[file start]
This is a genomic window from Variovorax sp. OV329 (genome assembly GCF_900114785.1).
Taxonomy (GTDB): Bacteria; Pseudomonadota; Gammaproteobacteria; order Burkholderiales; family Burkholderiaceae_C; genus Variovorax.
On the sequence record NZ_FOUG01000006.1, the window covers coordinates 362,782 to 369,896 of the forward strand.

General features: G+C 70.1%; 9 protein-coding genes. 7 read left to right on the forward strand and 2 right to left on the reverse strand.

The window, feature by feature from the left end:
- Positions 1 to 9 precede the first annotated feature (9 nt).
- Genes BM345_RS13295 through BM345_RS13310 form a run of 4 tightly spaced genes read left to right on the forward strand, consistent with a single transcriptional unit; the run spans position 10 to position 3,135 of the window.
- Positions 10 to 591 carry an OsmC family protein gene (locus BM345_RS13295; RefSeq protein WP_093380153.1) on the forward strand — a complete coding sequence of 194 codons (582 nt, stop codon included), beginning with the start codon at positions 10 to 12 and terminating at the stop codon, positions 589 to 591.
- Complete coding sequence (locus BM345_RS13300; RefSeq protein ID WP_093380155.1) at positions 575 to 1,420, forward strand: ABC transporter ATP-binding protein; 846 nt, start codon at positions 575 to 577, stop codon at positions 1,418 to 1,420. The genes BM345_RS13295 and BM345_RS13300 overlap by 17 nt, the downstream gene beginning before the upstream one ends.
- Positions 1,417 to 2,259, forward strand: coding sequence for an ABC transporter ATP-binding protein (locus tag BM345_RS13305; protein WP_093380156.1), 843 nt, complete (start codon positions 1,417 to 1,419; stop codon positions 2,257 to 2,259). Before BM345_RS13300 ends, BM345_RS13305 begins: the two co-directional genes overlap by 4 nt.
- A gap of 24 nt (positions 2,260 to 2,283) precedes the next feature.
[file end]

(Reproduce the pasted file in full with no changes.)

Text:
This is a genomic window from Variovorax sp. OV329 (genome assembly GCF_900114785.1).
Taxonomy (GTDB): Bacteria; Pseudomonadota; Gammaproteobacteria; order Burkholderiales; family Burkholderiaceae_C; genus Variovorax.
On the sequence record NZ_FOUG01000006.1, the window covers coordinates 362,782 to 369,896 of the forward strand.

General features: G+C 70.1%; 9 protein-coding genes. 7 read left to right on the forward strand and 2 right to left on the reverse strand.

The window, feature by feature from the left end:
- Positions 1 to 9 precede the first annotated feature (9 nt).
- Genes BM345_RS13295 through BM345_RS13310 form a run of 4 tightly spaced genes read left to right on the forward strand, consistent with a single transcriptional unit; the run spans position 10 to position 3,135 of the window.
- Positions 10 to 591 carry an OsmC family protein gene (locus BM345_RS13295; RefSeq protein WP_093380153.1) on the forward strand — a complete coding sequence of 194 codons (582 nt, stop codon included), beginning with the start codon at positions 10 to 12 and terminating at the stop codon, positions 589 to 591.
- Complete coding sequence (locus BM345_RS13300; RefSeq protein ID WP_093380155.1) at positions 575 to 1,420, forward strand: ABC transporter ATP-binding protein; 846 nt, start codon at positions 575 to 577, stop codon at positions 1,418 to 1,420. The genes BM345_RS13295 and BM345_RS13300 overlap by 17 nt, the downstream gene beginning before the upstream one ends.
- Positions 1,417 to 2,259, forward strand: coding sequence for an ABC transporter ATP-binding protein (locus tag BM345_RS13305; protein WP_093380156.1), 843 nt, complete (start codon positions 1,417 to 1,419; stop codon positions 2,257 to 2,259). Before BM345_RS13300 ends, BM345_RS13305 begins: the two co-directional genes overlap by 4 nt.
- A gap of 24 nt (positions 2,260 to 2,283) precedes the next feature.